Growing up in Argentina, Mariela “Maru” Lorenzo McGee didn’t consider herself college material.
“I always thought I was not intelligent enough to do it,” she said. “Fear will make you give up. It was always pulling me back.”
After years of encouragement by her husband, she started taking college classes. On Friday, May 8, the 38-year-old graduates from Lone Star College-University Park with an Associate of Arts, a near-perfect grade-point average, and a plan to keep working toward a bachelor degree in supply chain management.
LSC-University Park expects to graduate about 325 students this academic year, more than a third of whom will walk across the stage during commencement ceremonies at 7 p.m. at The Centrum at Cypress Creek Christian Community Center, 6823 Cypresswood Drive in Spring.
This year's graduating class reflects a 77 percent increase over the number of graduates in 2013-2014 and the number of students participating in the ceremony has increased 95 percent over last year.
LSC-University Park President Shah Ardalan said ceremony had to be moved off-campus this year to accommodate the growing number of graduates.
“Our faculty and staff have worked hard to keep up with the tremendous growth we are experiencing,” Ardalan said. “We know these graduates will go on to make us — and the community — very proud.”
McGee began working in a stationery shop in Buenos Aires as a teenager and eventually opened an importing business with her mother. Wanderlust took her to Spain for about two years, but she returned to Argentina because the poor economy there prompted her mother to sell the business.
The two packed four suitcases and immigrated together to Houston to find a better life. They opened a coffee shop in Midtown, but had to close it after nine months.
“We lost every penny we had, but it was meant to be,” McGee said. “We met everyone we know — including our husbands.”
Customers helped her work on her English and she would read things she didn’t understand just for the practice.
“I think I started dreaming in English six or seven months into being here,” McGee said. “I remember I thought, ‘Wow, I was dreaming about my grandmother and it was in English.’”
Over the years, she worked at her husband’s real estate company, a nail salon, a tax preparation company and the purchasing department at the Port of Houston Authority. Some personal challenges motivated her to look for new direction, so she enrolled at LSC-University Park thinking she might pursue kinesiology.
“Then I attempted to take a biology class for science majors and I was like, ‘This is not for me,’” she said. “It’s the only class I’ve ever dropped.”
McGee didn’t give up on college, however. She continued taking courses and, despite her fears, language did not become a barrier.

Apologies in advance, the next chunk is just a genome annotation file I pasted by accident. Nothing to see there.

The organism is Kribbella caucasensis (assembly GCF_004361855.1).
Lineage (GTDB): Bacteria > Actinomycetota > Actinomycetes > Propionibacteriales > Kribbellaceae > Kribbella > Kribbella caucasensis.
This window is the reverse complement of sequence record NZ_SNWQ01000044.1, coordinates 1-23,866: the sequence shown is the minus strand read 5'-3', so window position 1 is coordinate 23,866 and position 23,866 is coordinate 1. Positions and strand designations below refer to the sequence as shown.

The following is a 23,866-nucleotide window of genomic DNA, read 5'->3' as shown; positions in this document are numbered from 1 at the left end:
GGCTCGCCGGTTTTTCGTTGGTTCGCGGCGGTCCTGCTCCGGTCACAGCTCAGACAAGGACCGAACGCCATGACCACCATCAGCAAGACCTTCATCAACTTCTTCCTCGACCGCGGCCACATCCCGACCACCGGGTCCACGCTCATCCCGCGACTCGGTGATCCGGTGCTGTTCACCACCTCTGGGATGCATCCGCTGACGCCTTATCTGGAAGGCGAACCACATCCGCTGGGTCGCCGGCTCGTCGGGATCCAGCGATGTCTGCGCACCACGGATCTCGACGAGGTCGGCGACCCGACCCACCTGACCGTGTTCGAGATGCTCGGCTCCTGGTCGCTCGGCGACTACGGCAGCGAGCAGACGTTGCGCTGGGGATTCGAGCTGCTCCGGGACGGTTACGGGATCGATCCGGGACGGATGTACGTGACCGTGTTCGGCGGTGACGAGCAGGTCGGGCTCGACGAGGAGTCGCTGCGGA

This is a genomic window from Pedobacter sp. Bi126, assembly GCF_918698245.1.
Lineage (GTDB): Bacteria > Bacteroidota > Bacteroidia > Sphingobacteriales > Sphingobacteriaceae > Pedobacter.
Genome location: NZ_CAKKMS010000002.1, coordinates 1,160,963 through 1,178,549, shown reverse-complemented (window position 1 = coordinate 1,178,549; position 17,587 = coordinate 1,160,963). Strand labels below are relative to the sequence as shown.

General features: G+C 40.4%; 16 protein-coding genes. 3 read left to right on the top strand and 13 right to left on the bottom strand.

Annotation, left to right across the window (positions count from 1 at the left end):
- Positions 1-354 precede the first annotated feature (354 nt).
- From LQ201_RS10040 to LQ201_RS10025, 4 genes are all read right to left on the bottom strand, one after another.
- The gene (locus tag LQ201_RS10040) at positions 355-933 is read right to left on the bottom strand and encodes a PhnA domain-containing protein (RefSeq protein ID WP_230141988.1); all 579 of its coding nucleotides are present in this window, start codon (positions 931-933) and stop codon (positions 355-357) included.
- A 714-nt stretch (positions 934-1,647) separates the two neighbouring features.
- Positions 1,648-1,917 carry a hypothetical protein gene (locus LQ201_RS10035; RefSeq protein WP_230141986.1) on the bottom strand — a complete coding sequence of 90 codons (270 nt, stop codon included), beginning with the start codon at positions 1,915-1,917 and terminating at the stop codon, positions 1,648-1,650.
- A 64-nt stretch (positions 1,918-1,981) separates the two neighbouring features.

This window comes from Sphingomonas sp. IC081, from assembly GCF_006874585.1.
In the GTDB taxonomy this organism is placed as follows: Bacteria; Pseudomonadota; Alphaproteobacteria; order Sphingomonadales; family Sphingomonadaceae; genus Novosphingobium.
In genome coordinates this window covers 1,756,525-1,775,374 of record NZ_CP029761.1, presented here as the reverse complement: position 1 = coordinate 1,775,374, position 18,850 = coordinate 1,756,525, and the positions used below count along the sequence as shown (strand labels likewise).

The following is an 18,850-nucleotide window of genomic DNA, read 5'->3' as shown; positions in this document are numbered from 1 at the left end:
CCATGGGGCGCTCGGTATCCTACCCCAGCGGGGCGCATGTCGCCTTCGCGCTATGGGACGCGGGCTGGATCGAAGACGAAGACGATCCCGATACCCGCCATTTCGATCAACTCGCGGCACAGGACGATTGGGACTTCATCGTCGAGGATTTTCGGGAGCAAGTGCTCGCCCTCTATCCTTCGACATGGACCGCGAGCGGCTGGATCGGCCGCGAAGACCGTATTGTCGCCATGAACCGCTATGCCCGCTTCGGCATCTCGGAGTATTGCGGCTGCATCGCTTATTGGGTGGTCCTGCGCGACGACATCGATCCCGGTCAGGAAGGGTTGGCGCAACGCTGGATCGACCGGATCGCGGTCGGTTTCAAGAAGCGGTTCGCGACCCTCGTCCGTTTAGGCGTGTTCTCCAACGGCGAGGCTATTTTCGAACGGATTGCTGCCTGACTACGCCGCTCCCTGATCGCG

“I understood more than I thought I was going to and that gave me the confidence I was lacking for so many years,” she said. “English became a little technical in certain areas. I would have to Google a lot.”
Before this semester’s final grades were in, she had accumulated a 3.93 GPA — perfect but for one B in Accounting.
“I realized how organized I was. I amazed myself on that,” she said. “I don’t remember in the past two years having a full weekend – until this weekend – when I said I’m not going to touch school.”
She qualified for The Honors College, but only had the opportunity to take one course, Anatomy and Physiology, taught by Professor Jason LaPres, director of the program.
LaPres said McGee quickly became engaged with the Honors students and activities.
“She finally felt a connection that she had been missing. I think the community of being involved with Honors is really what she thrived on,” he said. “She is a prime example that Lone Star College-University Park and The Honors College can enrich the life of anyone.”
McGee will continue taking courses this summer through LSC-Online. In the fall, she will be back on the University Park campus to work toward a bachelor’s degree in supply chain management through the University of Houston, one of LSC-University Park’s partner institutions.
“One of my goals is to be able to give back to my husband — I haven’t worked for two years and he has been putting me through school,” she said. “I want to give back to him and I want to be able to take care of my Mom.”
McGee wears a silver bracelet engraved with the words “Never Give Up,” a recent gift from a friend. She said attending college is a privilege that she enjoys so much that pulling into the parking lot improves her mood even on her worst days.
“The cure for any sadness that I go through is definitely going to school. It was meant to be,” she said. “I love to come to school — I really do.”
Most importantly, McGee said, LSC-University Park has helped her banish her feelings of inadequacy.
“Now I am fearless to be me,” she said. “I really feel super lucky. I never thought this was going to happen. I have come out of my shell.”